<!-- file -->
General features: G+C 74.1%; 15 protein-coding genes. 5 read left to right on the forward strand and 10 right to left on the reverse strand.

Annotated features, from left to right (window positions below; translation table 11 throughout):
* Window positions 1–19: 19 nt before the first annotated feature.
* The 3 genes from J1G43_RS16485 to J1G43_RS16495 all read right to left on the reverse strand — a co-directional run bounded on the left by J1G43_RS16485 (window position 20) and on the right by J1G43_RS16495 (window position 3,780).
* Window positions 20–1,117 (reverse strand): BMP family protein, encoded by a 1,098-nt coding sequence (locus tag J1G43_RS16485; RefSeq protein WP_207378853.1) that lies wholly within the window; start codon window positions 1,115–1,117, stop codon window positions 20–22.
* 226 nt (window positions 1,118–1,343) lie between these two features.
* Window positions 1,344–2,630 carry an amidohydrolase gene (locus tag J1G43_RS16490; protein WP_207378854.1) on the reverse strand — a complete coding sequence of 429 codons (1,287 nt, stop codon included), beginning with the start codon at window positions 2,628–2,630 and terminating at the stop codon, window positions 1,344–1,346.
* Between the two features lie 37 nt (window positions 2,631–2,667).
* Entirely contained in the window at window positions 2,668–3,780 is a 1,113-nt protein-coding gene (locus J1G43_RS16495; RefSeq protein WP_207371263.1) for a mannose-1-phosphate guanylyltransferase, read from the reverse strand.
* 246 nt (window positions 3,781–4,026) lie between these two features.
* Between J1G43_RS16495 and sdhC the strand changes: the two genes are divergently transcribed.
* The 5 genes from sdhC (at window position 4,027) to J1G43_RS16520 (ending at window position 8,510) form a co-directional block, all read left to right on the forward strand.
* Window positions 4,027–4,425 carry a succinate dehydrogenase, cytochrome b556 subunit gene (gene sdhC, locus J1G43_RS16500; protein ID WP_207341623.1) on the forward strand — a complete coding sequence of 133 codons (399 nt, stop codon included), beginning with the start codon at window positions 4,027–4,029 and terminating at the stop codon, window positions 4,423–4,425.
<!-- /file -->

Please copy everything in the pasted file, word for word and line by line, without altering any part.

General features: G+C 74.1%; 15 protein-coding genes. 5 read left to right on the forward strand and 10 right to left on the reverse strand.

Annotated features, from left to right (window positions below; translation table 11 throughout):
* Window positions 1–19: 19 nt before the first annotated feature.
* The 3 genes from J1G43_RS16485 to J1G43_RS16495 all read right to left on the reverse strand — a co-directional run bounded on the left by J1G43_RS16485 (window position 20) and on the right by J1G43_RS16495 (window position 3,780).
* Window positions 20–1,117 (reverse strand): BMP family protein, encoded by a 1,098-nt coding sequence (locus tag J1G43_RS16485; RefSeq protein WP_207378853.1) that lies wholly within the window; start codon window positions 1,115–1,117, stop codon window positions 20–22.
* 226 nt (window positions 1,118–1,343) lie between these two features.
* Window positions 1,344–2,630 carry an amidohydrolase gene (locus tag J1G43_RS16490; protein WP_207378854.1) on the reverse strand — a complete coding sequence of 429 codons (1,287 nt, stop codon included), beginning with the start codon at window positions 2,628–2,630 and terminating at the stop codon, window positions 1,344–1,346.
* Between the two features lie 37 nt (window positions 2,631–2,667).
* Entirely contained in the window at window positions 2,668–3,780 is a 1,113-nt protein-coding gene (locus J1G43_RS16495; RefSeq protein WP_207371263.1) for a mannose-1-phosphate guanylyltransferase, read from the reverse strand.
* 246 nt (window positions 3,781–4,026) lie between these two features.
* Between J1G43_RS16495 and sdhC the strand changes: the two genes are divergently transcribed.
* The 5 genes from sdhC (at window position 4,027) to J1G43_RS16520 (ending at window position 8,510) form a co-directional block, all read left to right on the forward strand.
* Window positions 4,027–4,425 carry a succinate dehydrogenase, cytochrome b556 subunit gene (gene sdhC, locus J1G43_RS16500; protein ID WP_207341623.1) on the forward strand — a complete coding sequence of 133 codons (399 nt, stop codon included), beginning with the start codon at window positions 4,027–4,029 and terminating at the stop codon, window positions 4,423–4,425.